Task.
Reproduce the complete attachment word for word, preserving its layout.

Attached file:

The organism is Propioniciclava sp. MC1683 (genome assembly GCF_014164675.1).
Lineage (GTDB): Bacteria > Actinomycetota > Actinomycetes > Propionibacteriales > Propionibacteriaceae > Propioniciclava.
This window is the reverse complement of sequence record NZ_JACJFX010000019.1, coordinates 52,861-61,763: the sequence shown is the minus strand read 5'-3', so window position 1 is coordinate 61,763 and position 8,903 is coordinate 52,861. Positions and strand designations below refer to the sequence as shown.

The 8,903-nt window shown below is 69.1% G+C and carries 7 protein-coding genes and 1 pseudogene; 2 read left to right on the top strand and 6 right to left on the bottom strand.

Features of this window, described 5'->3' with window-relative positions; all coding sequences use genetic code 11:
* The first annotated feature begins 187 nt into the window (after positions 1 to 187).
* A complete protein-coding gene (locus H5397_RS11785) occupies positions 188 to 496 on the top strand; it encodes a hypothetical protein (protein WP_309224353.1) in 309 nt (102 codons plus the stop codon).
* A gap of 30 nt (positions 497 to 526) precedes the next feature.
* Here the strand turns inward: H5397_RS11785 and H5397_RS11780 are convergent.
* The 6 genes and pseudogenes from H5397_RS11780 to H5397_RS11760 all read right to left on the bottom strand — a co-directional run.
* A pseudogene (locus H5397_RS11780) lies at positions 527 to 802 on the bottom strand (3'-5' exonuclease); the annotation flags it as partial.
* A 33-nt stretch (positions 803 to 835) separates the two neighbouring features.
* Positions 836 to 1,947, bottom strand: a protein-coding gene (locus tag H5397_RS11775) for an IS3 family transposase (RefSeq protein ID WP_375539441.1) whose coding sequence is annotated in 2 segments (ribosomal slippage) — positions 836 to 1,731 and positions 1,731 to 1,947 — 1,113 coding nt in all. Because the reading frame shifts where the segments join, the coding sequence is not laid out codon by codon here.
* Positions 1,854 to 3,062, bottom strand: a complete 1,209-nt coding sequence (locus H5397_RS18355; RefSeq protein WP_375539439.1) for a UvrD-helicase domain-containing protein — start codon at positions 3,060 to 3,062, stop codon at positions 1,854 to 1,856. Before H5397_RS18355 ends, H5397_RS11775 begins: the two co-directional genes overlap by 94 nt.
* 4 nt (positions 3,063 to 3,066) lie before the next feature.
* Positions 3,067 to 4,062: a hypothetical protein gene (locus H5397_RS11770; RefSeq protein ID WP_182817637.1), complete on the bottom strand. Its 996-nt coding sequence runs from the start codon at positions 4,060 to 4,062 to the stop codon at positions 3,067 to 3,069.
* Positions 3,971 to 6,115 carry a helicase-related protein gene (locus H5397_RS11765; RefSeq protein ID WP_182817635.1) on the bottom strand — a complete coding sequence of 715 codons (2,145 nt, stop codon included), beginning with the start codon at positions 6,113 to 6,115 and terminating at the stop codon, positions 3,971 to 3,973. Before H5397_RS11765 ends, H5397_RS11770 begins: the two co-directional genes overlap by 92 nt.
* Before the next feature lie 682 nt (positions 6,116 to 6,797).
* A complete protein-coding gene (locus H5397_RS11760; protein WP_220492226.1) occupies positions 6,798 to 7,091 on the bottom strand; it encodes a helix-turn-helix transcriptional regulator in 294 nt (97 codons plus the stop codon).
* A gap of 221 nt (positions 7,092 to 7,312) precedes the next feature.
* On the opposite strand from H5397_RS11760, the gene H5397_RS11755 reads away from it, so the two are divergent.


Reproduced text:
The organism is Propioniciclava sp. MC1683 (genome assembly GCF_014164675.1).
Lineage (GTDB): Bacteria > Actinomycetota > Actinomycetes > Propionibacteriales > Propionibacteriaceae > Propioniciclava.
This window is the reverse complement of sequence record NZ_JACJFX010000019.1, coordinates 52,861-61,763: the sequence shown is the minus strand read 5'-3', so window position 1 is coordinate 61,763 and position 8,903 is coordinate 52,861. Positions and strand designations below refer to the sequence as shown.

The 8,903-nt window shown below is 69.1% G+C and carries 7 protein-coding genes and 1 pseudogene; 2 read left to right on the top strand and 6 right to left on the bottom strand.

Features of this window, described 5'->3' with window-relative positions; all coding sequences use genetic code 11:
* The first annotated feature begins 187 nt into the window (after positions 1 to 187).
* A complete protein-coding gene (locus H5397_RS11785) occupies positions 188 to 496 on the top strand; it encodes a hypothetical protein (protein WP_309224353.1) in 309 nt (102 codons plus the stop codon).
* A gap of 30 nt (positions 497 to 526) precedes the next feature.
* Here the strand turns inward: H5397_RS11785 and H5397_RS11780 are convergent.
* The 6 genes and pseudogenes from H5397_RS11780 to H5397_RS11760 all read right to left on the bottom strand — a co-directional run.
* A pseudogene (locus H5397_RS11780) lies at positions 527 to 802 on the bottom strand (3'-5' exonuclease); the annotation flags it as partial.
* A 33-nt stretch (positions 803 to 835) separates the two neighbouring features.
* Positions 836 to 1,947, bottom strand: a protein-coding gene (locus tag H5397_RS11775) for an IS3 family transposase (RefSeq protein ID WP_375539441.1) whose coding sequence is annotated in 2 segments (ribosomal slippage) — positions 836 to 1,731 and positions 1,731 to 1,947 — 1,113 coding nt in all. Because the reading frame shifts where the segments join, the coding sequence is not laid out codon by codon here.
* Positions 1,854 to 3,062, bottom strand: a complete 1,209-nt coding sequence (locus H5397_RS18355; RefSeq protein WP_375539439.1) for a UvrD-helicase domain-containing protein — start codon at positions 3,060 to 3,062, stop codon at positions 1,854 to 1,856. Before H5397_RS18355 ends, H5397_RS11775 begins: the two co-directional genes overlap by 94 nt.
* 4 nt (positions 3,063 to 3,066) lie before the next feature.
* Positions 3,067 to 4,062: a hypothetical protein gene (locus H5397_RS11770; RefSeq protein ID WP_182817637.1), complete on the bottom strand. Its 996-nt coding sequence runs from the start codon at positions 4,060 to 4,062 to the stop codon at positions 3,067 to 3,069.
* Positions 3,971 to 6,115 carry a helicase-related protein gene (locus H5397_RS11765; RefSeq protein ID WP_182817635.1) on the bottom strand — a complete coding sequence of 715 codons (2,145 nt, stop codon included), beginning with the start codon at positions 6,113 to 6,115 and terminating at the stop codon, positions 3,971 to 3,973. Before H5397_RS11765 ends, H5397_RS11770 begins: the two co-directional genes overlap by 92 nt.
* Before the next feature lie 682 nt (positions 6,116 to 6,797).
* A complete protein-coding gene (locus H5397_RS11760; protein WP_220492226.1) occupies positions 6,798 to 7,091 on the bottom strand; it encodes a helix-turn-helix transcriptional regulator in 294 nt (97 codons plus the stop codon).
* A gap of 221 nt (positions 7,092 to 7,312) precedes the next feature.
* On the opposite strand from H5397_RS11760, the gene H5397_RS11755 reads away from it, so the two are divergent.